How accurate are the reconstructions of the proto-languages?

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FlatAssembler

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How accurate are the reconstructions of the proto-languages?
« on: March 20, 2017, 09:46:56 AM »
I will start with a simple example of what I am talking about. Antun Mayer, a prominent Croatian linguist, made a paper in 1935 trying to explain the toponyms of Slavonia. If you happen to know a bit of Serbo-Croatian, you can download it here:
http://hrcak.srce.hr/50001
So, he was trying to explain the name of a stream named Bosut. He noticed that the same Indo-European root that gave the German word Bach (stream) would in Slavic languages give *bos. And, to him, that was an acceptable explanation of the name Bosut!
Why am I so certain that's not an explanation? Well, first of all, the Proto-Indo-European word would be reconstructed, given our current understanding of the Proto-Indo-European phonology, as *bʰeh₂ḱ, which is unpronounceable. Secondly, the Proto-Slavic word for stream was *potok, and, I have checked it, in no Slavic language the word for stream has the root *bos.
So, what he did was that he basically made up an Proto-Indo-European word to explain just two words in different Indo-European languages.
I am not attacking Antun Mayer personally, I think that's the problem with modern etymology in general. I can think of quite a few examples of proto-words being made just to explain one or two words.
So, my questions for you are: how often does this happen, what's the probability that they get it right, and how much does that alter our perspective of the culture of the ancient people?
Fan of Stephen Wolfram.
This is my parody of the conspiracy theorists:
https://www.theflatearthsociety.org/forum/index.php?topic=71184.0

Re: How accurate are the reconstructions of the proto-languages?
« Reply #1 on: March 20, 2017, 10:02:50 AM »
I will start with a simple example of what I am talking about. Antun Mayer, a prominent Croatian linguist, made a paper in 1935 trying to explain the toponyms of Slavonia. If you happen to know a bit of Serbo-Croatian, you can download it here:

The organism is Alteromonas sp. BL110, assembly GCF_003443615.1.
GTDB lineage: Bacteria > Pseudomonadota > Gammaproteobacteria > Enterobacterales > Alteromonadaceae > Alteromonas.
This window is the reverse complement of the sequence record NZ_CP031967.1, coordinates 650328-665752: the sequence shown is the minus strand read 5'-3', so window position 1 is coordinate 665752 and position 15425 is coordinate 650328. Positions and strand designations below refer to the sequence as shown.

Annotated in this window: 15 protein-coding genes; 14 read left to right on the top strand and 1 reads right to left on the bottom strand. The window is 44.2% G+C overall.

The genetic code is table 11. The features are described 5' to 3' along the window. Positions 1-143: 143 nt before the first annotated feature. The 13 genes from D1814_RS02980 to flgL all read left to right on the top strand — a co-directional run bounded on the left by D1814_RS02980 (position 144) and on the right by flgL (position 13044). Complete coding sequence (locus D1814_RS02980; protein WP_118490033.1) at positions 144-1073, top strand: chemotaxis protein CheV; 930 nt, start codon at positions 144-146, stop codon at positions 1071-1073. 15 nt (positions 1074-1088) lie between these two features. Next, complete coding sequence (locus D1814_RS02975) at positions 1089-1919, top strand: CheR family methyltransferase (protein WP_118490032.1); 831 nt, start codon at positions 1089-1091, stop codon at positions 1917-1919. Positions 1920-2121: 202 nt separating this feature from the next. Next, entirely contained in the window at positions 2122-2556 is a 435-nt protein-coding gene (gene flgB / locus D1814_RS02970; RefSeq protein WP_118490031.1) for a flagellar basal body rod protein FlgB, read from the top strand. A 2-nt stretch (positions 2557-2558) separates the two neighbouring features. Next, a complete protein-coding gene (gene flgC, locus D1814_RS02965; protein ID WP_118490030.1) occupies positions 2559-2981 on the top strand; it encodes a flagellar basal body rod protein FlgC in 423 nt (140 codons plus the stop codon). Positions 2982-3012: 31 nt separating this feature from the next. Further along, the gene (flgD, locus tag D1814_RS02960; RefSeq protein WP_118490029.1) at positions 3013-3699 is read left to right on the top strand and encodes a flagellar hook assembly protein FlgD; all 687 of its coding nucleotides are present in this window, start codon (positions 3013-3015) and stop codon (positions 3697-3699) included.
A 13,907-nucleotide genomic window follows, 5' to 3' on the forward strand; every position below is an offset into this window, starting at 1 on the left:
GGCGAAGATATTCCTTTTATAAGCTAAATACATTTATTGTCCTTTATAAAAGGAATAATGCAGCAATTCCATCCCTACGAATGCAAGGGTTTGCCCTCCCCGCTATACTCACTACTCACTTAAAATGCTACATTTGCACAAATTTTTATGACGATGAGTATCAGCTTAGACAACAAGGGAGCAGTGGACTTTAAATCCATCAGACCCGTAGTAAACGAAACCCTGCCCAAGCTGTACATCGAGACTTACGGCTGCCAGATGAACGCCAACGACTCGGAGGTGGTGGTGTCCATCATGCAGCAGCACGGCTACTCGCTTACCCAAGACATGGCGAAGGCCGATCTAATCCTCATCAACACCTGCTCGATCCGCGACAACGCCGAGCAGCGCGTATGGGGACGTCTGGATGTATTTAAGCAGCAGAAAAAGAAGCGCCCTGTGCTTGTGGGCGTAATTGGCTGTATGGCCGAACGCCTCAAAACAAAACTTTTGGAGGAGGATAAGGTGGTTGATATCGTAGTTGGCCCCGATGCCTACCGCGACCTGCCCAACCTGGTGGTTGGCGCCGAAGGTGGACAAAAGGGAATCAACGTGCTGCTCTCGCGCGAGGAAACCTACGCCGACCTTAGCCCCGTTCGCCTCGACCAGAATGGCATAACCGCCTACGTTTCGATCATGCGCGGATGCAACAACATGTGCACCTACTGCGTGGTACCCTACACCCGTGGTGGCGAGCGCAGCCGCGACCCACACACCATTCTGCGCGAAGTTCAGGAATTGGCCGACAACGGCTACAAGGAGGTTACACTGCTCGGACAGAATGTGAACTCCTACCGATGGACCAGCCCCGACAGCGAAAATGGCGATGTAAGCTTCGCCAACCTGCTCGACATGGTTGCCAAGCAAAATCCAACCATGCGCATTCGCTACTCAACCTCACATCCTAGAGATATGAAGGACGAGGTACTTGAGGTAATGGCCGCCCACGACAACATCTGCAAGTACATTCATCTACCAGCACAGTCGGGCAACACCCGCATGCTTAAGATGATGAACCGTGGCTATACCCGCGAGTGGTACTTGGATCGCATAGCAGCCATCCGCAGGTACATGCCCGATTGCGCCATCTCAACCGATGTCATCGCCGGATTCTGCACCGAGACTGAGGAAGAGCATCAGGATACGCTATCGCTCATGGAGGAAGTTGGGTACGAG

http://hrcak.srce.hr/50001
So, he was trying to explain the name of a stream named Bosut. He noticed that the same Indo-European root that gave the German word Bach (stream) would in Slavic languages give *bos. And, to him, that was an acceptable explanation of the name Bosut!
Why am I so certain that's not an explanation? Well, first of all, the Proto-Indo-European word would be reconstructed, given our current understanding of the Proto-Indo-European phonology, as *bʰeh₂ḱ, which is unpronounceable. Secondly, the Proto-Slavic word for stream was *potok, and, I have checked it, in no Slavic language the word for stream has the root *bos.
So, what he did was that he basically made up an Proto-Indo-European word to explain just two words in different Indo-European languages.
I am not attacking Antun Mayer personally, I think that's the problem with modern etymology in general. I can think of quite a few examples of proto-words being made just to explain one or two words.
So, my questions for you are: how often does this happen, what's the probability that they get it right, and how much does that alter our perspective of the culture of the ancient people?

I believe we rarely get anything right.

I believe this state of affairs to be purposeful.

I believe there is nothing new under the Sun.
The NIST report(s) never went through what we would call peer review (Much like an FAA crash report doesn't either). But reports based upon NIST findings have.